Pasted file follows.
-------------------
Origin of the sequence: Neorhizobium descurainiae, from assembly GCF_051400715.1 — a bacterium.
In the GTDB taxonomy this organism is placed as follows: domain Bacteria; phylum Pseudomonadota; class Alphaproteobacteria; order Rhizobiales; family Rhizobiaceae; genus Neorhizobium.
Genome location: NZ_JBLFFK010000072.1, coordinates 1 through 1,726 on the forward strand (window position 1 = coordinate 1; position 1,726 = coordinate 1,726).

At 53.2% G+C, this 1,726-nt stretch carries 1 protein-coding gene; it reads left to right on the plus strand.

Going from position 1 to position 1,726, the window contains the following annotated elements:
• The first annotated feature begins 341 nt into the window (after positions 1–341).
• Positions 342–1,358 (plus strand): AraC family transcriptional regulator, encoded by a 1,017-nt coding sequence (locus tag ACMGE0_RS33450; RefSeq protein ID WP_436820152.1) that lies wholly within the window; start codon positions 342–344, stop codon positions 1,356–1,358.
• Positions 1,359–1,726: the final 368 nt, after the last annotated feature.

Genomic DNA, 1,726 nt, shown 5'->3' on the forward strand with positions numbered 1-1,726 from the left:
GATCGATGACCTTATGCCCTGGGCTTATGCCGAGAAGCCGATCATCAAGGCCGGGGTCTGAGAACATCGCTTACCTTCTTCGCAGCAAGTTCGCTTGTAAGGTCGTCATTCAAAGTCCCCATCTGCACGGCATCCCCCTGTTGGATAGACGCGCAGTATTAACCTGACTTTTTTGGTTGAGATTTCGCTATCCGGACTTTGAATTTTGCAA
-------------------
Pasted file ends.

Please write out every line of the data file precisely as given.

Origin of the sequence: Neorhizobium descurainiae, from assembly GCF_051400715.1 — a bacterium.
In the GTDB taxonomy this organism is placed as follows: domain Bacteria; phylum Pseudomonadota; class Alphaproteobacteria; order Rhizobiales; family Rhizobiaceae; genus Neorhizobium.
Genome location: NZ_JBLFFK010000072.1, coordinates 1 through 1,726 on the forward strand (window position 1 = coordinate 1; position 1,726 = coordinate 1,726).

At 53.2% G+C, this 1,726-nt stretch carries 1 protein-coding gene; it reads left to right on the plus strand.

Going from position 1 to position 1,726, the window contains the following annotated elements:
• The first annotated feature begins 341 nt into the window (after positions 1–341).
• Positions 342–1,358 (plus strand): AraC family transcriptional regulator, encoded by a 1,017-nt coding sequence (locus tag ACMGE0_RS33450; RefSeq protein ID WP_436820152.1) that lies wholly within the window; start codon positions 342–344, stop codon positions 1,356–1,358.
• Positions 1,359–1,726: the final 368 nt, after the last annotated feature.

Genomic DNA, 1,726 nt, shown 5'->3' on the forward strand with positions numbered 1-1,726 from the left:
GATCGATGACCTTATGCCCTGGGCTTATGCCGAGAAGCCGATCATCAAGGCCGGGGTCTGAGAACATCGCTTACCTTCTTCGCAGCAAGTTCGCTTGTAAGGTCGTCATTCAAAGTCCCCATCTGCACGGCATCCCCCTGTTGGATAGACGCGCAGTATTAACCTGACTTTTTTGGTTGAGATTTCGCTATCCGGACTTTGAATTTTGCAA